A sawmill under construction behind Carson Valley Plaza is expected to produce 50 million feet of lumber a year and employ around 40 people.
Logs from Sierra-at-Tahoe Ski Resort that were burned in the Caldor Fire have been arriving onsite all August.
Tahoe Forest Products in a partnership with Washoe Development Corp., an affiliate of Washoe Tribe of Nevada & California, formally announced leasing 40 acres to build the first significant sawmill in the region in decades.
“This project came about because there was no reasonable market for salvage logs and thinnings from the Tahoe Basin or from the Humboldt Toiyabe National Forest,” said Tahoe Forest Products CEO Jon Shinn. “A local sawmill is one of the critical missing links in beginning to address forest health and resilience, not to mention critical post-fire cleanup efforts from catastrophes like the Caldor Fire.”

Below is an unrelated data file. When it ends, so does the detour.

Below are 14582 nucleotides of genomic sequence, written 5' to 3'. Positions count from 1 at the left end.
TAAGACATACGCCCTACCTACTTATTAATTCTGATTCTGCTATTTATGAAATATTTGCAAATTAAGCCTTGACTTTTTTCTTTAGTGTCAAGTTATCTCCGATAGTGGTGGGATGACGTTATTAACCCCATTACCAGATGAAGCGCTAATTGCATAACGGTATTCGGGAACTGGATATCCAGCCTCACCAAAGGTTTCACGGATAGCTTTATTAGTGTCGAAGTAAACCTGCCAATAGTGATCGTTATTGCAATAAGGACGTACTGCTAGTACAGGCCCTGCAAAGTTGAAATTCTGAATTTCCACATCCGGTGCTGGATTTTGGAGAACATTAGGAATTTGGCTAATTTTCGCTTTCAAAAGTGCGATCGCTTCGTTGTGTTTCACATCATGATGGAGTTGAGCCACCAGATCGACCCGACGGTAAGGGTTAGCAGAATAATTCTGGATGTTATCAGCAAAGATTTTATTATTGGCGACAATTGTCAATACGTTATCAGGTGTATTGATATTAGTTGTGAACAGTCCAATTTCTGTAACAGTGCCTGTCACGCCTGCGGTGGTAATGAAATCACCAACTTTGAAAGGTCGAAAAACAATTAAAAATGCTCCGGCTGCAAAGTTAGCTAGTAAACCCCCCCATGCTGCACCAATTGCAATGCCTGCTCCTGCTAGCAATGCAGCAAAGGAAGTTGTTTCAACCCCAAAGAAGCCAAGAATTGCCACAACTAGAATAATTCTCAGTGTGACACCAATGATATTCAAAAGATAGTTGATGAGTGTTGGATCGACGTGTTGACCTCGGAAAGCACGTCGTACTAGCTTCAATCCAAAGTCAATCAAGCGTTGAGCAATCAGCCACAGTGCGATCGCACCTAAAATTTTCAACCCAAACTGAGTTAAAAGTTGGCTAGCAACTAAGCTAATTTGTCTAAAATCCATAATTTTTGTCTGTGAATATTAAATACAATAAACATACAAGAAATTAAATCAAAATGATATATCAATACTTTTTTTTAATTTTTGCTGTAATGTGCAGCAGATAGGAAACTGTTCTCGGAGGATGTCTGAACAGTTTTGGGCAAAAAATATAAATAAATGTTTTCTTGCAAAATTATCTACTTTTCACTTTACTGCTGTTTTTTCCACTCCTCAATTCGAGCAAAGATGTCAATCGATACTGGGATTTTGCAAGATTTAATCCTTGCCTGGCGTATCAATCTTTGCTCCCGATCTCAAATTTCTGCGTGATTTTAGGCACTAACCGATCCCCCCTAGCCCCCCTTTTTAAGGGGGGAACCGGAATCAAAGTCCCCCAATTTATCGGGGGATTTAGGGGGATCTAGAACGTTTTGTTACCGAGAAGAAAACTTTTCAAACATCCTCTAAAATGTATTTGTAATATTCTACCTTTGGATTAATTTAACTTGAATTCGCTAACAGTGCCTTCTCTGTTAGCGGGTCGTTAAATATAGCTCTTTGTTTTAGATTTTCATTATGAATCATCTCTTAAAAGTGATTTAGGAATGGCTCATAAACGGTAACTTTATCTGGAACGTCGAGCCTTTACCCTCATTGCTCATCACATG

The mill will cut mostly large fire salvage logs initially but plans to also add a small-log line to effectively process thinnings.
The Tribe’s Development Corp. Executive Director Wendy Loomis said they purposefully seek partners who support the Washoe Tribe’s mission and vision for preserving Mother Earth, supporting environmental sustainability and enhancing Washoe workforce development.
“TFP recognizes the importance of protecting the environment while respecting the Tribe’s cultural and conservation areas in and around Clear Creek,” she said. “This small parcel will enhance and sustain thousands of acres of sacred forest land previously inhabited by the Washoe people.”
About 10 acres of the 40-acre site will be used for buildings and processing facilities with the rest for log storage.
The plant will include the sawmill building and rough lumber sorter, dry kilns, and a planer mill and sorter to finish lumber for shipping. In total, the buildings will cover 25,000 square feet and will not exceed a height of 35 feet.
Logs will be processed into a wide range of products, including dry-surfaced 2-inch construction lumber, timbers, fence posts and landscape products from the fire, and boards and “factory” lumber for windows from the pine. Additionally, bark will be sold for landscaping and other uses, chips and sawdust will be sold to agricultural end-users and to powerplants, while planer shavings will go for animal bedding.